This is the earliest account of the places from
whence gold is brought,
and of the course of its trade through Africa, and thence into Europe;
and is even more particular and exact than any that has been given by
Of the River Senegal and the Jalofs, with some Account of the Manners, Customs, Government, Religion, and Dress of that Nation.
Leaving Cape Branco, and the Gulf of Arguin, we continued our course along the coast to the river Senegal, which divides the desert and the tawny Azanhaji from the fruitful lands of the Negroes. Five years before I went on this voyage, this river was discovered by three caravels belonging to Don Henry, which entered it, and their commanders settled peace and trade with the Moors; since which time ships have been sent to this place every year to trade with the natives. The river Senegal is of considerable size, being a mile wide at the mouth, and of sufficient depth. A little farther on it has another entrance, and between the two, there is an island which forms a cape, running into the sea, having sand-banks at each mouth that extend a mile from the shore. All ships that frequent the Senegal ought carefully to observe the course of the tides, the flux and reflux of which extend for seventy miles up the river, as I was informed by certain Portuguese, who had been a great way up this river with their caravels. From Cape Branco, which is 280 miles distant, the whole coast is sandy till within twenty miles of the river. This is called the coast of Anterota, and belongs entirely to the Azanhaji or Tawny Moors. I was quite astonished to find so prodigious a difference in so narrow a space, as appeared at the Senegal: For, on the south side of the river, the inhabitants are all exceedingly black, tall, corpulent and well proportioned, and the country all clothed in fine verdure, and full of fruit trees; whereas, on the north side of the river, the men are tawny, meagre, and of small stature, and the country all dry and barren. This river, in the opinion of the learned, is a branch of the Gihon, which flows from the Terrestrial Paradise, and was named the Niger by the ancients, which flows through the whole of Ethiopia, and which, on approaching the ocean to the west, divides into many other branches. The Nile, which is another branch of the Gihon, falls into the Mediterranean, after flowing through Egypt.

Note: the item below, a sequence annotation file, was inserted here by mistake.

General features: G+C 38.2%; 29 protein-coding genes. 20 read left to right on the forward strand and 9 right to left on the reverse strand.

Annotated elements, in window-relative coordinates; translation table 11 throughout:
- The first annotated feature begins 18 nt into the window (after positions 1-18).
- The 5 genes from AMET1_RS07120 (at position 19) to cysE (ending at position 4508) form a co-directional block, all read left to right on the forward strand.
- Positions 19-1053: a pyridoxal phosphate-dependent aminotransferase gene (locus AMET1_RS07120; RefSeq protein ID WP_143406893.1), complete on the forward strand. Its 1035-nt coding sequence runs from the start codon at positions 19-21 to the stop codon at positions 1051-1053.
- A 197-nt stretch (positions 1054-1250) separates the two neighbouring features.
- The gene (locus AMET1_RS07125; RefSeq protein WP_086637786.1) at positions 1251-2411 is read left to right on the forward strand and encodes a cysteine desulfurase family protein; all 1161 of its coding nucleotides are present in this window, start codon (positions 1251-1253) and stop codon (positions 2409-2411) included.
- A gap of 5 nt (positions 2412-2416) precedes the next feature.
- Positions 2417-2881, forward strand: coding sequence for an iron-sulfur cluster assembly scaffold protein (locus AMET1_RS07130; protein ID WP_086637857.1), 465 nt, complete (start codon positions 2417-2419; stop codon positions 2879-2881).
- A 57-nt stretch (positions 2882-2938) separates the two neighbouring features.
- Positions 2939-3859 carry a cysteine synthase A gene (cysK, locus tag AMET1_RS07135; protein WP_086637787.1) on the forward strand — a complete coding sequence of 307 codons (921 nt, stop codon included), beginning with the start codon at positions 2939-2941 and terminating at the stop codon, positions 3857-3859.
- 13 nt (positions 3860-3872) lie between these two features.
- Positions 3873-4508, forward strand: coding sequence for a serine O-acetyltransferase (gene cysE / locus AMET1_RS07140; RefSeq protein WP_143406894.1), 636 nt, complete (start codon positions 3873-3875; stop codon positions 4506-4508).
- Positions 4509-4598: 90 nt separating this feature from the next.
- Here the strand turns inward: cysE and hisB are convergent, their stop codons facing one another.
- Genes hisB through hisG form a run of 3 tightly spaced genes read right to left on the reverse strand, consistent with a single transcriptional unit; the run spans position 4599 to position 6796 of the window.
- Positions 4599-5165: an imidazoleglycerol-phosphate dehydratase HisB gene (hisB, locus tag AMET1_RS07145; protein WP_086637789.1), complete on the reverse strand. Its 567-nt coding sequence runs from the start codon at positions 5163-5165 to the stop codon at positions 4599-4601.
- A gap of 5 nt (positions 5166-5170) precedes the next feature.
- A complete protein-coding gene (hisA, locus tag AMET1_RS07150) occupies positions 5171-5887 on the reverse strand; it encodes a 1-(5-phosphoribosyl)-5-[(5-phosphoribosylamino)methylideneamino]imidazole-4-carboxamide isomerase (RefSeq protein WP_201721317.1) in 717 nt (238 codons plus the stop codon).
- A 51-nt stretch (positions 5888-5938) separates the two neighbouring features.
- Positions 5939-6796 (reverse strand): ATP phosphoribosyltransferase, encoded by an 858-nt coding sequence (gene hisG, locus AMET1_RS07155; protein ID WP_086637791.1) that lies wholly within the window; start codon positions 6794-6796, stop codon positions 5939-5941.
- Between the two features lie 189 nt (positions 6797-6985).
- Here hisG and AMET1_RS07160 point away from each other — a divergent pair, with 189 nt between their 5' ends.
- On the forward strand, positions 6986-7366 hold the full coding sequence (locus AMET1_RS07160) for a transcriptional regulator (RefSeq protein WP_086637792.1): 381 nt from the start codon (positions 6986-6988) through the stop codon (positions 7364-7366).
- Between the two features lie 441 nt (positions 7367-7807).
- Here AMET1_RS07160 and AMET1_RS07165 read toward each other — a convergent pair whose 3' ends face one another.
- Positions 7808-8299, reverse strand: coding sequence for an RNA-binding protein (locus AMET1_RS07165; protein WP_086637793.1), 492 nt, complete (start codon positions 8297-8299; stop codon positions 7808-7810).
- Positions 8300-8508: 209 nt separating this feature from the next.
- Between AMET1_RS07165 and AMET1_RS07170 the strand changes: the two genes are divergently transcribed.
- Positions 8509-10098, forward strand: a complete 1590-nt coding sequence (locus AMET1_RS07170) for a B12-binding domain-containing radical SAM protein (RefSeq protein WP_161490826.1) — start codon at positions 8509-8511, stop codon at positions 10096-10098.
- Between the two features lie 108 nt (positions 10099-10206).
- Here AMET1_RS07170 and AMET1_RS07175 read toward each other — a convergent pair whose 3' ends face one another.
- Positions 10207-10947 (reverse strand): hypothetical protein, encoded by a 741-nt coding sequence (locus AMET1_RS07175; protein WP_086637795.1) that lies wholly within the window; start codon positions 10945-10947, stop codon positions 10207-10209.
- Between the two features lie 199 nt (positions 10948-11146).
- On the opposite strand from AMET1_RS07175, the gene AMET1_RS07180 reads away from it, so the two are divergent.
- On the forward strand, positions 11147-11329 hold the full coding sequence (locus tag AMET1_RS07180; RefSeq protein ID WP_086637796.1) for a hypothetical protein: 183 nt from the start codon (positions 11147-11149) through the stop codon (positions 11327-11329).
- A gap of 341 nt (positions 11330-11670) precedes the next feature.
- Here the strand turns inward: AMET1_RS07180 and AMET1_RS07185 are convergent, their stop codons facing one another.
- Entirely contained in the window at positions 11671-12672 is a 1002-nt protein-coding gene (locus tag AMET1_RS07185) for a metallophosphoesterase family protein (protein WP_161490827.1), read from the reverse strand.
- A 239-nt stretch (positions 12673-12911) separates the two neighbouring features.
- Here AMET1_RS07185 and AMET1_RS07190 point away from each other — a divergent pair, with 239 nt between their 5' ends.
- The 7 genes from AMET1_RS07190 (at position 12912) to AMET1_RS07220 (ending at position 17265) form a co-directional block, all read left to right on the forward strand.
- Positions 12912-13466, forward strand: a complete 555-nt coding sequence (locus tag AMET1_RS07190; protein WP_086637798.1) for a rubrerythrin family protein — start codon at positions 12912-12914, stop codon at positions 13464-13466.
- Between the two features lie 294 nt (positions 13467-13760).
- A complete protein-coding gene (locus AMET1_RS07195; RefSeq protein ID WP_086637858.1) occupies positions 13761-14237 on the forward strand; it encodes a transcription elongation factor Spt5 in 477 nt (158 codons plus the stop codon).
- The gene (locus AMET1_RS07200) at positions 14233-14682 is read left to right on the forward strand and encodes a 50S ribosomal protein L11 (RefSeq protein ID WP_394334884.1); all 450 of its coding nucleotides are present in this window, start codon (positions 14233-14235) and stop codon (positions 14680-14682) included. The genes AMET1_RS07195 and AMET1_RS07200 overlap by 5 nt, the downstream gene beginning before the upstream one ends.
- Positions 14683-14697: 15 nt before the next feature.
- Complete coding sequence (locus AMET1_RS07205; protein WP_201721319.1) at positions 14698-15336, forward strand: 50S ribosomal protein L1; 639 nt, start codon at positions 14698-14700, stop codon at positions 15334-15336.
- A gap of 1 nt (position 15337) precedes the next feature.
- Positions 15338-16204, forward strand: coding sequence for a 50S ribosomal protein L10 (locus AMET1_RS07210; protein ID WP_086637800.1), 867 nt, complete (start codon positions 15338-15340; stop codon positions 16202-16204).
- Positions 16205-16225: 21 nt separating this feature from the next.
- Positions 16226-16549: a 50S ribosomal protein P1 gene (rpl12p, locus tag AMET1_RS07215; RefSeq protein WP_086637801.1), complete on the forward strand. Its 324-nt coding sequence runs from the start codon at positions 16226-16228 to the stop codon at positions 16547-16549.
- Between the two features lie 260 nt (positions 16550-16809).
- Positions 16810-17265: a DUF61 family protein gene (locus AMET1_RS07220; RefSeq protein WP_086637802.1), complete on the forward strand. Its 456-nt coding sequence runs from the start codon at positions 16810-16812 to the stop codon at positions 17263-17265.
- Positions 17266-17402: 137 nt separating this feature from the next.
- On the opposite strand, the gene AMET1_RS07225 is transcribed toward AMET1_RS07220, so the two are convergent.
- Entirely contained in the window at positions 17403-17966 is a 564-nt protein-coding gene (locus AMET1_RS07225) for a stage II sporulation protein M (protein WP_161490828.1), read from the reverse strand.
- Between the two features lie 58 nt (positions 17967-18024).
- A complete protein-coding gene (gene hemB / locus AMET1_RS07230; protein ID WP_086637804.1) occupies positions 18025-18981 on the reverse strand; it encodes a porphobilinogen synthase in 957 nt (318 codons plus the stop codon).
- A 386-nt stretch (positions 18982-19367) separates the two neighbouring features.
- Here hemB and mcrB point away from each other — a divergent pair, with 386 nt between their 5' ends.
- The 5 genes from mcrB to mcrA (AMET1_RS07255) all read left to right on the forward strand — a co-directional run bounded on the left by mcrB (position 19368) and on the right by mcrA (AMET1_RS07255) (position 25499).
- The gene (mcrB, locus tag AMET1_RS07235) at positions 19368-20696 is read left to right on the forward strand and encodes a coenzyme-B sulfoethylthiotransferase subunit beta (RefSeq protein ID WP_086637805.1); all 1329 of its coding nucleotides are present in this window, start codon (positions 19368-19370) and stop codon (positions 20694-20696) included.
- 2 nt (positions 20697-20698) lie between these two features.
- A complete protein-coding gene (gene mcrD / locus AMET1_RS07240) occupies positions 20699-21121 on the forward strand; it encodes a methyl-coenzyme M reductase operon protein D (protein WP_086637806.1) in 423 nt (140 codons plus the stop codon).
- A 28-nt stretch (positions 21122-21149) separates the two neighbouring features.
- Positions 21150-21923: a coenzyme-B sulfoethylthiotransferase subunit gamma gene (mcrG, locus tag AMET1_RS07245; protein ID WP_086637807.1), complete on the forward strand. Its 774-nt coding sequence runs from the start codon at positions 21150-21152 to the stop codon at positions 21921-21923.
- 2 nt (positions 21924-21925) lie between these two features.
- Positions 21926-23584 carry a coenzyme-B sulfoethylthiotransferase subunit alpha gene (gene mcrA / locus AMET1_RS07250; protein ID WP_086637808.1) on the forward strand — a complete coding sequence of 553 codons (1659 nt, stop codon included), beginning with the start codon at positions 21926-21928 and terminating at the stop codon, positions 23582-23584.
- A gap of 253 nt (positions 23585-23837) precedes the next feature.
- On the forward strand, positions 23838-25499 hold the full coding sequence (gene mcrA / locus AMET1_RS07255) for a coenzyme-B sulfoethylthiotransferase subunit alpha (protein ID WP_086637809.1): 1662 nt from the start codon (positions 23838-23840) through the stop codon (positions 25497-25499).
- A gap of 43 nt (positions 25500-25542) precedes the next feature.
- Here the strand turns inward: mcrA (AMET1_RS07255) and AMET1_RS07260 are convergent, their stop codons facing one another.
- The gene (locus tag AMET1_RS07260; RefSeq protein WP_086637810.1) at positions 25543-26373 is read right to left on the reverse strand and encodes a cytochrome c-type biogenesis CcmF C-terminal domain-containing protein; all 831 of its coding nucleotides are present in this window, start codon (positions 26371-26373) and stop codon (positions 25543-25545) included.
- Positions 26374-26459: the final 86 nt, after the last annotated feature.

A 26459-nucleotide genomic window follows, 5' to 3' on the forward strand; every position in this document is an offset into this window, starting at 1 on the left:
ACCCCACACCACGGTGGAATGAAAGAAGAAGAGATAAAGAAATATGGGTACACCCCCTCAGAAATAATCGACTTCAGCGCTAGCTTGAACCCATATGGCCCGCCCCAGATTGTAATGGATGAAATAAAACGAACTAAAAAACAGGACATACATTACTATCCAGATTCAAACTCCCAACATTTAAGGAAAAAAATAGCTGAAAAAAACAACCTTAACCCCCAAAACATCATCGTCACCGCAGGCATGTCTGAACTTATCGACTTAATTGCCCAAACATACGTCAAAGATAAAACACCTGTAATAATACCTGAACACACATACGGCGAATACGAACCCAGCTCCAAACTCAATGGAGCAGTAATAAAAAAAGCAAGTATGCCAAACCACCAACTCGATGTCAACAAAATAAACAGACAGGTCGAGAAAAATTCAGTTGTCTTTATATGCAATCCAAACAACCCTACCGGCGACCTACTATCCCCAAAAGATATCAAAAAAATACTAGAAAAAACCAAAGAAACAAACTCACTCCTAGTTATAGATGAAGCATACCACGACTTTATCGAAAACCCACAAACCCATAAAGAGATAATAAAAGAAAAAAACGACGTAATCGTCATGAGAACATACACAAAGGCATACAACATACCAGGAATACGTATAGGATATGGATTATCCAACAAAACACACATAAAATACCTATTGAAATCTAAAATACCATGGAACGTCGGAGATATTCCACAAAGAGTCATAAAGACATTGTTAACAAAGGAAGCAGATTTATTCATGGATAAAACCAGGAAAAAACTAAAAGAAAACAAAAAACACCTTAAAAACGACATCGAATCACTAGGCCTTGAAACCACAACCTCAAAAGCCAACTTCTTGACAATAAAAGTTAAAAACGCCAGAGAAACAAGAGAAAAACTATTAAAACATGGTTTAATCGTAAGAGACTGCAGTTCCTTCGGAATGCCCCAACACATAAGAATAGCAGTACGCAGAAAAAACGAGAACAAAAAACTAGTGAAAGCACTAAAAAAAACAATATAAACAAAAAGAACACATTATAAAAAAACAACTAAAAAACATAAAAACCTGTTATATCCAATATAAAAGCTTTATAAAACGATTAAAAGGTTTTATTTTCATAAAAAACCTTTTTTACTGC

The first kingdom of the Negroes is on the banks of the Senegal, and its inhabitants are called Gilofi or Jalofs. All the country is low, not only from the north to that river, but also beyond it, as far south as Cape Verd, which is the highest land on all this coast, and is 400 miles from Cape Branco. This kingdom of the Jalofs, on the Senegal, is bounded on the east by the country called Tukhusor;